IRAQ & THE TEN CONDITIONS FOR DEMOCRACY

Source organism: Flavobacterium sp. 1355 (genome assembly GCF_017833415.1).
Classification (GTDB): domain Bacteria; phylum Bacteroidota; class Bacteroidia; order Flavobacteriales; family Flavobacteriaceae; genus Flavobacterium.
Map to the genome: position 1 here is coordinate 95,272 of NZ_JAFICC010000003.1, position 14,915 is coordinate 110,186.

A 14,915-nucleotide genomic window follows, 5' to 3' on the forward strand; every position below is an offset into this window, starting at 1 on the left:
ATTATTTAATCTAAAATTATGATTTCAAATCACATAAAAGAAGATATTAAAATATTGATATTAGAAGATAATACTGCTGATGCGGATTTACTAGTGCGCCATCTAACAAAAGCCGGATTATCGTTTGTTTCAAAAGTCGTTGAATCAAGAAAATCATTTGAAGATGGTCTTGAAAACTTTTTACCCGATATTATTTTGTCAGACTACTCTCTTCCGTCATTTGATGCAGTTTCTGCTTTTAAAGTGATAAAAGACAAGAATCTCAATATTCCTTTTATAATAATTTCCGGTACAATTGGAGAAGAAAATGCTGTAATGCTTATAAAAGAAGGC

The democratization of Iraq has been at the forefront of world politics since the United States toppled the authoritarian regime of Saddam Hussein in the spring of 2003, and will ultimately become the defining issue of President Bush's legacy. He has often said that the, "The establishment of a free Iraq at the heart of the Middle East will be a watershed event in the global democratic revolution," and that is a top priority of American foreign policy. Iraq has had many political faces; from being a territorial pawn in international politics to being a monarchy, then a military regime, and now a young and growing democracy. Iraq first came to be after World War I when the British and French carved up the Ottoman Empire amongst themselves with little attention being given to ethnic, religious and tribal boundaries. The British took over control of Iraq under a League of Nations mandate and set up its political and constitutional framework, which provided for little legitimacy in the eyes of most Iraqis. After an Arab revolt against the British, they installed the Hashemites as Iraq's new royal family; the fact that the British chose a Sunni monarch to rule a country where Shiites-the immortal enemy of Sunnis-are the clear majority shows the cultural insensitivity and apathy of western world superpowers at the time. This single political decision has had profound impact of the politics of Iraq and paved the way for Sunni political dominance and their persecution of Shiites for years to come. As anti-western sentiments came to a boiling point by the late fifties, General Abdul Karim Qassem overthrew and executed the west-friendly Hashemite royal family and declared that Iraq was a republic. For the next 20 years Iraq's political power shifted several times, but always amongst military men. Although Iraq was formally a republic, its political system provided for minimal, if any citizen participation; it was being run more like a military regime, primarily by the Ba'ath Party which rose to considerable power in the mid-60s. By the end of the sixties, Saddam Hussein was heavily involved in the Ba'ath party activities, becoming the number two man in the part by 1968. During the seventies Saddam strengthened his control over the country's security forces and after the resignation of President al-Bakr, Saddam became Iraq's new president. He began his presidency by executing more than five hundred Ba'ath Party officials and political opponents and firmly establishing a totalitarian regime. He regularly persecuted and slaughtered Kurds and Shiites, and allowed his people to live in near-starving conditions during the period of United Nations economic sanctions after the Gulf War. In a world-wide war against terror led by the United States after September 11th, President George W. Bush insisted that "regime change" take place in Iraq due to Saddam's harsh, authoritarian rule and to his alleged stockpile of weapons of mass destruction. Bush claimed that a preemptive strike was the best way to handle the shaky situation before a repeat of 9-11 ensued. In March 2003, the United States military invaded Iraq and within three weeks had expelled Saddam and gained control of the country. The new mission was now to build a democracy in Iraq from scratch, an enormous undertaking that requires the presence of at least seven or eight of the ten conditions for democracy; without them, democracy will not be possible. The precursors to every fully functioning democracy are state institutions. Iraq officially became a sovereign nation on June 28, 2004. The Coalition Provisional Authority led by the United States handed power over to the Iraqi Interim Government which remained in political control until January 30, 2005 when Iraqis voted for a 275-member National Assembly which in turn voted for a president who appointed a prime minister with the Assembly's approval. The Assembly's primary task was to...
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